Impaired ion homeostasis as a possible associate factor in mucopolysaccharidosis pathogenesis: transcriptomic, cellular and animal studies.
ABSTRACT: Mucopolysaccharidoses (MPS) are a group of diseases caused by mutations resulting in deficiencies of lysosomal enzymes which lead to the accumulation of partially undegraded glycosaminoglycans (GAG). This phenomenon causes severe and chronic disturbances in the functioning of the organism, and leads to premature death. The metabolic defects affect also functions of the brain in most MPS types (except types IV, VI, and IX). The variety of symptoms, as well as the ineffectiveness of GAG-lowering therapies, question the early theory that GAG storage is the only cause of these diseases. As disorders of ion homeostasis increasingly turn out to be co-causes of the pathogenesis of various human diseases, the aim of this work was to determine the perturbations related to the maintenance of the ion balance at both the transcriptome and cellular levels in MPS. Transcriptomic studies, performed with fibroblasts derived from patients with all types/subtypes of MPS, showed extensive changes in the expression of genes involved in processes related to ion binding, transport and homeostasis. Detailed analysis of these data indicated specific changes in the expression of genes coding for proteins participating in the metabolism of Ca2+, Fe2+ and Zn2+. The results of tests carried out with the mouse MPS I model (Idua-/-) showed reductions in concentrations of these 3 ions in the liver and spleen. The results of these studies indicate for the first time ionic concentration disorders as possible factors influencing the course of MPS and show them as hypothetical, additional therapeutic targets for this rare disease.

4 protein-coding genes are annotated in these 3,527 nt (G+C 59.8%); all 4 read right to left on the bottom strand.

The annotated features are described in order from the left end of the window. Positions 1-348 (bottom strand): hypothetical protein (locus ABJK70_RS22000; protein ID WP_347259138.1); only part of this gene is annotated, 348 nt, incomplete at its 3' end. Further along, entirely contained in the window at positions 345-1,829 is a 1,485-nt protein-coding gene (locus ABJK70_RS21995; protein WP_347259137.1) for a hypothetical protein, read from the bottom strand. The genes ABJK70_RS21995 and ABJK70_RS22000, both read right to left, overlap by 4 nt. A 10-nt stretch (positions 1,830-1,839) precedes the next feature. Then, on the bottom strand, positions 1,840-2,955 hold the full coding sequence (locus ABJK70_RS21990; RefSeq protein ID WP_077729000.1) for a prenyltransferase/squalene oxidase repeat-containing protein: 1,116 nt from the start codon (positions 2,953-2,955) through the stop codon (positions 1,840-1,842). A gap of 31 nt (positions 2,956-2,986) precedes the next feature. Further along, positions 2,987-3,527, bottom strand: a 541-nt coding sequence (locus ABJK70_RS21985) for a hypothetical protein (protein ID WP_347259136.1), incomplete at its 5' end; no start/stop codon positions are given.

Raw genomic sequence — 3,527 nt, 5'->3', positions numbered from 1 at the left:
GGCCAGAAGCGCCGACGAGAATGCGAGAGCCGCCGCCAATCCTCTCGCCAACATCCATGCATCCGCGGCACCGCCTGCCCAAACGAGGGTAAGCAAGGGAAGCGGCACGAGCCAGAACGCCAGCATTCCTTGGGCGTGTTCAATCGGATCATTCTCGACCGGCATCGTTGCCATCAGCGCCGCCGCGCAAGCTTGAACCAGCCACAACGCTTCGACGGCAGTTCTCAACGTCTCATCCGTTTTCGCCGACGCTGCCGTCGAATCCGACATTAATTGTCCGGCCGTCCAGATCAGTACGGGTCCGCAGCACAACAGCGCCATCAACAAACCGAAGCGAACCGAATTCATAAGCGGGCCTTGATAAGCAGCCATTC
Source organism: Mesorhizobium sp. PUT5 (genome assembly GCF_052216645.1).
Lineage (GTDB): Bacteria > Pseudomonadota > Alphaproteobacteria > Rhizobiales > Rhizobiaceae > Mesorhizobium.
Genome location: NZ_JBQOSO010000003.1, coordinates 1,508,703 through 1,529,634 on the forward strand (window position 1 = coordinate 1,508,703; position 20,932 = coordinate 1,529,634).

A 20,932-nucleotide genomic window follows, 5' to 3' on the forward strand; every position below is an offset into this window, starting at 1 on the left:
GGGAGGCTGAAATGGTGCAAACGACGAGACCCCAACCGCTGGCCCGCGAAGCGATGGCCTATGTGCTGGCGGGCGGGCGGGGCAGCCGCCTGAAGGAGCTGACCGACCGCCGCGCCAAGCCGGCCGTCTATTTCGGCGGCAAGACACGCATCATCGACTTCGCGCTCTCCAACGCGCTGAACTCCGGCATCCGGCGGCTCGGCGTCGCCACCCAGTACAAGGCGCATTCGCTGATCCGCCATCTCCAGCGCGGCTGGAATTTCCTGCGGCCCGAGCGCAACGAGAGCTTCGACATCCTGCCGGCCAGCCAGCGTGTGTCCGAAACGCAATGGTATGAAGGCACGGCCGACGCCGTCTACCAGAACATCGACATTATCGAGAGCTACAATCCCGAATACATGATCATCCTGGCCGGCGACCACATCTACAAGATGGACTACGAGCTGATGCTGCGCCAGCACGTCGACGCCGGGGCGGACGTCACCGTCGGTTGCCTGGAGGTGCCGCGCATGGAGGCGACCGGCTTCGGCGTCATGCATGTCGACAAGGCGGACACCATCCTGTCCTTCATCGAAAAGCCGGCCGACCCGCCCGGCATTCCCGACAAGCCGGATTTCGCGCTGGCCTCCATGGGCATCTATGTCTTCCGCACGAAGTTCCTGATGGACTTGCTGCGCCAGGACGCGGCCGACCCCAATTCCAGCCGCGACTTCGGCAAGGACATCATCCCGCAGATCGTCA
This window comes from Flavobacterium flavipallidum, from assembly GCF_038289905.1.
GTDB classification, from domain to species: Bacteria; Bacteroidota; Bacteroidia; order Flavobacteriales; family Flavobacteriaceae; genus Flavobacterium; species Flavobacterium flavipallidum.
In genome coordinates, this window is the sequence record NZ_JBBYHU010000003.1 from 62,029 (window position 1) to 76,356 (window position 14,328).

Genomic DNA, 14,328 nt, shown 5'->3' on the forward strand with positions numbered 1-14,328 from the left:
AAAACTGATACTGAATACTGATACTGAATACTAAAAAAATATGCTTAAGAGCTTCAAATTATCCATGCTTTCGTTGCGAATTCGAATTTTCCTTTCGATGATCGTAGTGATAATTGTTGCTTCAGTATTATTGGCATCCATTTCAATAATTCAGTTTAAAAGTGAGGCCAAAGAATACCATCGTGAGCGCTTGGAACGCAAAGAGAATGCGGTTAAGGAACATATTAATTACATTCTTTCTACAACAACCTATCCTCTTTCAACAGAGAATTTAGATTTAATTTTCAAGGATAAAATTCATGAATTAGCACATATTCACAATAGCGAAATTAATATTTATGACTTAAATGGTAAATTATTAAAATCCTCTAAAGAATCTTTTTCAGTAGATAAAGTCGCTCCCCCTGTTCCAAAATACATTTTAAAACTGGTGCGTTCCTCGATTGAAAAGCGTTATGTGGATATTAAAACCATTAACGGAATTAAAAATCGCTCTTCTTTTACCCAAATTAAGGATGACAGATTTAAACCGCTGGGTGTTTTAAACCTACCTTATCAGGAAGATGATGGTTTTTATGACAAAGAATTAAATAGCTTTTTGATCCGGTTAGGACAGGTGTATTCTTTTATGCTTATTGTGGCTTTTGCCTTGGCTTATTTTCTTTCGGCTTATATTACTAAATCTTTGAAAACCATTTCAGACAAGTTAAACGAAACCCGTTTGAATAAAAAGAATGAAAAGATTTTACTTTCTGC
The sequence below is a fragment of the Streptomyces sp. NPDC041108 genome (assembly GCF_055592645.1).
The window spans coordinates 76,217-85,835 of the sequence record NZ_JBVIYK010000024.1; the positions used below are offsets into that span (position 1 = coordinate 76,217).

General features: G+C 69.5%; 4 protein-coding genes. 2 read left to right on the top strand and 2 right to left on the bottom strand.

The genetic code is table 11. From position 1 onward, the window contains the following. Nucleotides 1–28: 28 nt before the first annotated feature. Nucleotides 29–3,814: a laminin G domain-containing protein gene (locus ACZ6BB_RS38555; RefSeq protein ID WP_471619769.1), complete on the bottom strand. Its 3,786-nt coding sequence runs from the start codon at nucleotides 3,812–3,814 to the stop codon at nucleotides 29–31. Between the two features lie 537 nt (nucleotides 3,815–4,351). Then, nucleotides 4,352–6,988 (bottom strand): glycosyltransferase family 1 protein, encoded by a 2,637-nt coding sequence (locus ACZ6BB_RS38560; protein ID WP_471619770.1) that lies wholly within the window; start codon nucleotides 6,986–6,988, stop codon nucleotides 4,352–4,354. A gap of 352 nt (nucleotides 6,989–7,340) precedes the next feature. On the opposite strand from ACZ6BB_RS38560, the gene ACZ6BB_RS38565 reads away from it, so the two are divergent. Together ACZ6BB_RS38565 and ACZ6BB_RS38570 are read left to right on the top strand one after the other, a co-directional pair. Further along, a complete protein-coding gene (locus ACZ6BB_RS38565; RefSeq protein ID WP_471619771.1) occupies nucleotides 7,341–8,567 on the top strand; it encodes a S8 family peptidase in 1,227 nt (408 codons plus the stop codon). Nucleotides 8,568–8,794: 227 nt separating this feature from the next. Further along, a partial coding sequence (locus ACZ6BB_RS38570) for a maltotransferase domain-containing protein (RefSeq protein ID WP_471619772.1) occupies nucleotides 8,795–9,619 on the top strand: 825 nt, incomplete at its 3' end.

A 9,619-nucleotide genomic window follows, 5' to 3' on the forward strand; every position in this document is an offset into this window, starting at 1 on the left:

PROVIDER: S-EPMC8784502 | BioStudies |